As expected, Christie carried 93% of Republicans, according to the exit polls, but he also won two-thirds of independents and just over three in 10 Democrats in a state where Democrats and independents made up nearly three-quarters of Tuesday's electorate.

The exit polls appear to bolster Christie's case that he's among the most electable of the potential GOP White House hopefuls heading into 2016.

4. Time for change in New York

Bill de Blasio's sizable victory was no surprise, and it was clear Tuesday night that the soon-to-be-mayor wants to shake things up in New York City.

"Today you spoke out loudly...for a new direction for our city, united by a belief that our city should leave no New Yorker behind," he said in his victory speech, with his campaign sign on the podium shouting out "PROGRESS" in red and white.

The towering figure with populist appeal stepped on stage to a raucous audience and the lyrics of a popular song, Lorde's "Royals." The tune is quite fitting for his campaign to combat inequality: "We'll never by royals. It don't run in our blood. That kind of lux just ain't for us."

De Blasio campaigned on a promise to raise taxes on those earning more than $500,000 a year to pay for universal pre-kindergarten, and he wasn't shy in declaring his mission to level the playing field in New York.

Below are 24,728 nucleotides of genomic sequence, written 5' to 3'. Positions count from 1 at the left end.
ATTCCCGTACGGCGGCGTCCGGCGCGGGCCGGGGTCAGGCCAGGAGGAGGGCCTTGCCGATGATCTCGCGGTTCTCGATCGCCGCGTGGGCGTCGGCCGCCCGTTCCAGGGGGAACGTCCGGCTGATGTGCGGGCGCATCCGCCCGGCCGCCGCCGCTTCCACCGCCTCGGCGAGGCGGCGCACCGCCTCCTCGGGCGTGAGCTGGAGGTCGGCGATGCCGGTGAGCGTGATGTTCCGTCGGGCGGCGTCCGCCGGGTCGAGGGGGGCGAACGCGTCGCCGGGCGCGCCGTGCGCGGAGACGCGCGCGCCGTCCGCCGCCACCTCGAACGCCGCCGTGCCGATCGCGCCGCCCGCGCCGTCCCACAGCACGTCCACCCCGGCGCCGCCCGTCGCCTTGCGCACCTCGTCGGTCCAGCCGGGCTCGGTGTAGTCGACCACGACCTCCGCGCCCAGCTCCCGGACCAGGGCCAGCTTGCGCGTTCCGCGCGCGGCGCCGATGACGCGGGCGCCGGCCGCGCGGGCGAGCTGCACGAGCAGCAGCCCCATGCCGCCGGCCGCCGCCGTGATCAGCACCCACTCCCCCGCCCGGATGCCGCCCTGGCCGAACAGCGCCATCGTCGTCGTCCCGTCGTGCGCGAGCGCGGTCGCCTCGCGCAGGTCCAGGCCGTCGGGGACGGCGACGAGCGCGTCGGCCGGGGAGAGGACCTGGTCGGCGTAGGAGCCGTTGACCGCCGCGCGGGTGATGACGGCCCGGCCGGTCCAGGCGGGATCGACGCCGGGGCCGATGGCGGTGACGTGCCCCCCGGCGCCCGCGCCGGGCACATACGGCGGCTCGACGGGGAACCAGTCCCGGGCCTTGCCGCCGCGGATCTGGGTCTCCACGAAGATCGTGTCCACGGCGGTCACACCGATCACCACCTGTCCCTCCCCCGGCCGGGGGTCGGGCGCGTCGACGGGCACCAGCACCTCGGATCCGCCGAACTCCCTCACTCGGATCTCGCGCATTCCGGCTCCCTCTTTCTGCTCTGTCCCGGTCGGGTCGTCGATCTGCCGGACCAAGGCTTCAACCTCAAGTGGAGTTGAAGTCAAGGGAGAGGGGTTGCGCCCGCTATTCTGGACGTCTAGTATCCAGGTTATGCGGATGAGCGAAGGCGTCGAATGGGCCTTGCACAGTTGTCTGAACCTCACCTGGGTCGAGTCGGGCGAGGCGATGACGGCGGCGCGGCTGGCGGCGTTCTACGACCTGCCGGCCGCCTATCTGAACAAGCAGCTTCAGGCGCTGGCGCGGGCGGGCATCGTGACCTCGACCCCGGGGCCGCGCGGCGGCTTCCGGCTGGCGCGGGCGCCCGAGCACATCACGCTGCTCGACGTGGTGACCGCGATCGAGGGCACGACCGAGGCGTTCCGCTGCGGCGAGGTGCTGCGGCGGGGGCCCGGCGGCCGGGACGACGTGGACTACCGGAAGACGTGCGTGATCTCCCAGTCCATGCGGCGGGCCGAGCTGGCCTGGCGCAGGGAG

Acknowledging that his goal to tackle inequality won't be easy, he nonetheless vowed to carry out his mission.

"Make no mistake: The people of this city have chosen a progressive path, and tonight we set forth on it, together, as one city," he said.

The first Democrat elected New York City mayor since 1989, de Blasio has painted himself as the usher of a new era in the city's government. His predecessors -- Republican Rudy Giuliani and Republican-turned-independent Michael Bloomberg -- were known for their tough-on-crime and big business reputations.

But de Blasio, the city's public advocate, has gone to no end to highlight his biracial family and portray himself as a man of the people and a unifier in the most diverse city in the country. The Democrat also spoke part of his speech in Spanish Tuesday night, and talked at length about his Italian background.